The differences in this paradigm shift are obvious. All of the typical phantom paradigm shifts are optimistic. They often look more like justifications for high asset prices than serious arguments. They are also usually compromised by the source. It is simply much more profitable for the financial services business to have long bull markets that overrun and then crash quite quickly than it is to have stability. Imagine how little money would be made by us if the U.S. stock market rose by its dreary 1.8% a year adjusted for inflation, its trend since 1925. Volume would dry up, as would deals, and we’d die of boredom or get a different job. In short, beware a broker or a sell side “strategist” offering arguments as to why overpriced markets like today’s are actually cheap. Finally, the public in general appears to like things the way they are and always seems eager to embrace the idea of a new paradigm. The oil paradigm shift and the “running out of everything” argument is the exact opposite: it is very bad news and, like all very bad news, ordinary mortals and the bullishly-biased financial industry seriously want to disbelieve it or completely ignore it. (Just as is the case with climate warming and weather instability.) It is in this sense a classic contrarian argument despite being a paradigm shift.
On the second point – looking for other resources showing signs of a paradigm shift – the metals seemed the next most obvious place to start: they are finite, subject to demand that has been compounding (that is, more tonnage is needed each year), and, after use, are mostly worthless or severely reduced in value and expensive to recycle. Copper, near the top of the standard deviation list, has an oil-like tendency for the quality of the resource to decline and the cost of production to rise. Exhibit 8 shows that since 1994 one has to dig up an extra 50% of ore to get the same ton of copper.
And all of this 150% effort has to be done using energy at two to four times the former price. These phenomena of declining ore quality and rising extraction costs are repeated across most important metals. The price of all of these metals in response to rising costs and rising demand has risen far above the old declining trend, at least past the 1-in-44-year chance. (There is a possibility, I suppose, that some of the price moves are caused by a cartel-like effect between the few large “miners.” There just might have been some deliberate delays in expansion plans, which would have resulted in extra profits, but it seems unlikely that this possible influence would have caused much of the total price rises. These very high prices are compatible with such possibilities, but I am in no position to know the truth of it.) There also might be some hoarding by users or others, but given the extent of the price moves, it is statistically certain that hoarding could not come close to being the only effect here. Once again, the obvious primary influence is increased demand from developing countries, overwhelmingly led by China; and that we are dealing with a genuine and broad-based paradigm shift.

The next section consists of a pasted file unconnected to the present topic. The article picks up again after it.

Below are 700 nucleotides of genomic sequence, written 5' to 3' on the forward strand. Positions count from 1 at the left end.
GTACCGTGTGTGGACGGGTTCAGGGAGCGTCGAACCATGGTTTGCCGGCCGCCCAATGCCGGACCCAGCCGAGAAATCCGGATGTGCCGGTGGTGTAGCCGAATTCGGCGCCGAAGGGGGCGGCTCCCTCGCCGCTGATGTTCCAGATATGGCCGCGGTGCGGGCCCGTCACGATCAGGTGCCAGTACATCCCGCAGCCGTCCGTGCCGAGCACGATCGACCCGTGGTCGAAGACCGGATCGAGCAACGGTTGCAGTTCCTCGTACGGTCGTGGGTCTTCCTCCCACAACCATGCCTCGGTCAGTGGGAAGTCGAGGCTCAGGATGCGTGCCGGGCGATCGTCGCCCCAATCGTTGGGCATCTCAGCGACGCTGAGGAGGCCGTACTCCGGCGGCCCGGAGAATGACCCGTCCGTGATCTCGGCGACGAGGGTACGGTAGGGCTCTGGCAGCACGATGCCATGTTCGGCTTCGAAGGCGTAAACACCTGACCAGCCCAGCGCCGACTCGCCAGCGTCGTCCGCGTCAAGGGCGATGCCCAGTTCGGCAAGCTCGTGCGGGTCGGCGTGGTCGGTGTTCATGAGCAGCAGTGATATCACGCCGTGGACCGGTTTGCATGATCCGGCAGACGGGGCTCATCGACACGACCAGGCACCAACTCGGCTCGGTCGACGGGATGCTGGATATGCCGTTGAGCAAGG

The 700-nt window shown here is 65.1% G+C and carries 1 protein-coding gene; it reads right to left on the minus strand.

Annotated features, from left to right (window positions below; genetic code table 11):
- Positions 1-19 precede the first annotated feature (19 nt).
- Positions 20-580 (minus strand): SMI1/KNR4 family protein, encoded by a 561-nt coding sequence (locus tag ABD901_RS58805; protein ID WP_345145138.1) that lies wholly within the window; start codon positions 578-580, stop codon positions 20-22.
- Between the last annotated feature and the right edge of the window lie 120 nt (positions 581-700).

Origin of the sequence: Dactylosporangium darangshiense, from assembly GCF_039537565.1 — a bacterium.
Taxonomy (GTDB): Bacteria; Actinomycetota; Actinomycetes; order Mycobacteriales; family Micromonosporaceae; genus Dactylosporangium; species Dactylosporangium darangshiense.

The highest percentage of any metal resource that China consumes is iron ore, at a barely comprehensible 47% of world consumption. Exhibit 9 shows the spectacular 100-year-long decline in iron ore prices, which, like so many other commodities, reach their 100-year low in or around 2002. Yet, iron ore hits its 110-year high a mere 8 years later! Now that’s what I call a paradigm shift! Mining is clearly moving out of its easy phase, and no one is trying to hide it. A new power in the mining world is Glencore (soon to be listed at a value of approximately $60 billion). Its CEO, Ivan Glasenberg, was quoted in the Financial Times on April 11, describing why his firm operates in the Congo and Zambia. “We took the nice, simple, easy stuff first from Australia, we took it from the U.S., we went to South America… Now we have to go to the more remote places.” That’s a pretty good description of an industry exiting the easy phase and entering the downward slope of permanently higher prices and higher risk.
Moving on to agriculture, the limitations are more hidden. We think of ourselves as having almost unlimited land up our sleeve, but this is misleading because the gap between first-rate and third-rate land can be multiples of output, and only Brazil, and perhaps the Ukraine, have really large potential increments of output. Elsewhere, available land is shrinking. For centuries, cities and towns have tended to be built not on hills or rocky land, but on prime agricultural land in river valleys. This has not helped. We have, though, had impressive productivity gains per acre in the past, and this has indeed helped a lot. But, sadly, these gains are decreasing. Exhibit 10 shows that at the end of the 1960s, average gains in global productivity stood at 3.5% per year. What an achievement it was to have maintained that kind of increase year after year. It is hardly surprising that the growth in productivity has declined.